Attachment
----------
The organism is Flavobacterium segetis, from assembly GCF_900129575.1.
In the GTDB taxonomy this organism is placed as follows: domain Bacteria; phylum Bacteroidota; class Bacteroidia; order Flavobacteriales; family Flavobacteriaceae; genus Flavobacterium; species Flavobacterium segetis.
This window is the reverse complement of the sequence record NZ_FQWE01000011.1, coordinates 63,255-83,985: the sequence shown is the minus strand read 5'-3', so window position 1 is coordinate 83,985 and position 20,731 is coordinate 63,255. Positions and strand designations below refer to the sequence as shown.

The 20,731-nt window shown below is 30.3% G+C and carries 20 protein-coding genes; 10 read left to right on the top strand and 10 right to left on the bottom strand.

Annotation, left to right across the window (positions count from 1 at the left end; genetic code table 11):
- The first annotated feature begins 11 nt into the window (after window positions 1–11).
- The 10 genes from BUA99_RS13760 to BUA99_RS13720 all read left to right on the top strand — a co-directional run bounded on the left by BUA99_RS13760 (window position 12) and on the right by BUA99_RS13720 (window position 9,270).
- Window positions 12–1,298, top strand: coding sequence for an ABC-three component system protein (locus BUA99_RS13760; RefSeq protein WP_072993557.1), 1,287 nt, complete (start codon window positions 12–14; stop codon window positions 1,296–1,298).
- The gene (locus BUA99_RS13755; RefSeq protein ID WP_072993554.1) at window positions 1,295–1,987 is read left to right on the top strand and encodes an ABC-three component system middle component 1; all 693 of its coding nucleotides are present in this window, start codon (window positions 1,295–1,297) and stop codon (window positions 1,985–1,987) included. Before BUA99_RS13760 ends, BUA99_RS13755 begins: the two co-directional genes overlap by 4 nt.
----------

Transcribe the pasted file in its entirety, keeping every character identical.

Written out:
The organism is Flavobacterium segetis, from assembly GCF_900129575.1.
In the GTDB taxonomy this organism is placed as follows: domain Bacteria; phylum Bacteroidota; class Bacteroidia; order Flavobacteriales; family Flavobacteriaceae; genus Flavobacterium; species Flavobacterium segetis.
This window is the reverse complement of the sequence record NZ_FQWE01000011.1, coordinates 63,255-83,985: the sequence shown is the minus strand read 5'-3', so window position 1 is coordinate 83,985 and position 20,731 is coordinate 63,255. Positions and strand designations below refer to the sequence as shown.

The 20,731-nt window shown below is 30.3% G+C and carries 20 protein-coding genes; 10 read left to right on the top strand and 10 right to left on the bottom strand.

Annotation, left to right across the window (positions count from 1 at the left end; genetic code table 11):
- The first annotated feature begins 11 nt into the window (after window positions 1–11).
- The 10 genes from BUA99_RS13760 to BUA99_RS13720 all read left to right on the top strand — a co-directional run bounded on the left by BUA99_RS13760 (window position 12) and on the right by BUA99_RS13720 (window position 9,270).
- Window positions 12–1,298, top strand: coding sequence for an ABC-three component system protein (locus BUA99_RS13760; RefSeq protein WP_072993557.1), 1,287 nt, complete (start codon window positions 12–14; stop codon window positions 1,296–1,298).
- The gene (locus BUA99_RS13755; RefSeq protein ID WP_072993554.1) at window positions 1,295–1,987 is read left to right on the top strand and encodes an ABC-three component system middle component 1; all 693 of its coding nucleotides are present in this window, start codon (window positions 1,295–1,297) and stop codon (window positions 1,985–1,987) included. Before BUA99_RS13760 ends, BUA99_RS13755 begins: the two co-directional genes overlap by 4 nt.